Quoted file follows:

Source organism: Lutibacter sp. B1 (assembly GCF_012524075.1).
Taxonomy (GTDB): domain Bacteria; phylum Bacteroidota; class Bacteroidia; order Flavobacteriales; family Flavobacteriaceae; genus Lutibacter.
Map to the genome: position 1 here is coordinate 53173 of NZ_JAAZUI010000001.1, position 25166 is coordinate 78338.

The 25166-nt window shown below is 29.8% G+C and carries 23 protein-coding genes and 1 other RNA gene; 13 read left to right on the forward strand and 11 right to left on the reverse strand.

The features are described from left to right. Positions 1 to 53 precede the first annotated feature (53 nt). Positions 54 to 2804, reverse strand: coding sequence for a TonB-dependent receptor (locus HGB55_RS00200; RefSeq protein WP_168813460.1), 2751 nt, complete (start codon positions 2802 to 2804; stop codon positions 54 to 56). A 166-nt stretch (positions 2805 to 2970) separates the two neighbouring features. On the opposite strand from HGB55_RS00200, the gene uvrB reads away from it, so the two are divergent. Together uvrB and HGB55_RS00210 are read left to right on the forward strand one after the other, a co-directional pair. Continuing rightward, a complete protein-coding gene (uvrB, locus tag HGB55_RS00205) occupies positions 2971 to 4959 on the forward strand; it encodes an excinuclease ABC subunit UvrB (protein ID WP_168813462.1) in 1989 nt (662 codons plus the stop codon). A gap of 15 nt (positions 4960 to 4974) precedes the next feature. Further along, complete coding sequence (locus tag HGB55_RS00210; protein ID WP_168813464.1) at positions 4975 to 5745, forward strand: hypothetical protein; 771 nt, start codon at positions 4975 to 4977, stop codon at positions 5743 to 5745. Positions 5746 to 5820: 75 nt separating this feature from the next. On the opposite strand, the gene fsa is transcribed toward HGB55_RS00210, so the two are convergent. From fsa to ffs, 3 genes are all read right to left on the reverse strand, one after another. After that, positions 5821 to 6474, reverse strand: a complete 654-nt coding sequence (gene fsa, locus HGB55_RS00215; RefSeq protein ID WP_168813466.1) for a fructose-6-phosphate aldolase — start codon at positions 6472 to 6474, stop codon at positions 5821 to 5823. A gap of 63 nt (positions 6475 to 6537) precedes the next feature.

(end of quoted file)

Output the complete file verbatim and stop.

Source organism: Lutibacter sp. B1 (assembly GCF_012524075.1).
Taxonomy (GTDB): domain Bacteria; phylum Bacteroidota; class Bacteroidia; order Flavobacteriales; family Flavobacteriaceae; genus Lutibacter.
Map to the genome: position 1 here is coordinate 53173 of NZ_JAAZUI010000001.1, position 25166 is coordinate 78338.

The 25166-nt window shown below is 29.8% G+C and carries 23 protein-coding genes and 1 other RNA gene; 13 read left to right on the forward strand and 11 right to left on the reverse strand.

The features are described from left to right. Positions 1 to 53 precede the first annotated feature (53 nt). Positions 54 to 2804, reverse strand: coding sequence for a TonB-dependent receptor (locus HGB55_RS00200; RefSeq protein WP_168813460.1), 2751 nt, complete (start codon positions 2802 to 2804; stop codon positions 54 to 56). A 166-nt stretch (positions 2805 to 2970) separates the two neighbouring features. On the opposite strand from HGB55_RS00200, the gene uvrB reads away from it, so the two are divergent. Together uvrB and HGB55_RS00210 are read left to right on the forward strand one after the other, a co-directional pair. Continuing rightward, a complete protein-coding gene (uvrB, locus tag HGB55_RS00205) occupies positions 2971 to 4959 on the forward strand; it encodes an excinuclease ABC subunit UvrB (protein ID WP_168813462.1) in 1989 nt (662 codons plus the stop codon). A gap of 15 nt (positions 4960 to 4974) precedes the next feature. Further along, complete coding sequence (locus tag HGB55_RS00210; protein ID WP_168813464.1) at positions 4975 to 5745, forward strand: hypothetical protein; 771 nt, start codon at positions 4975 to 4977, stop codon at positions 5743 to 5745. Positions 5746 to 5820: 75 nt separating this feature from the next. On the opposite strand, the gene fsa is transcribed toward HGB55_RS00210, so the two are convergent. From fsa to ffs, 3 genes are all read right to left on the reverse strand, one after another. After that, positions 5821 to 6474, reverse strand: a complete 654-nt coding sequence (gene fsa, locus HGB55_RS00215; RefSeq protein ID WP_168813466.1) for a fructose-6-phosphate aldolase — start codon at positions 6472 to 6474, stop codon at positions 5821 to 5823. A gap of 63 nt (positions 6475 to 6537) precedes the next feature.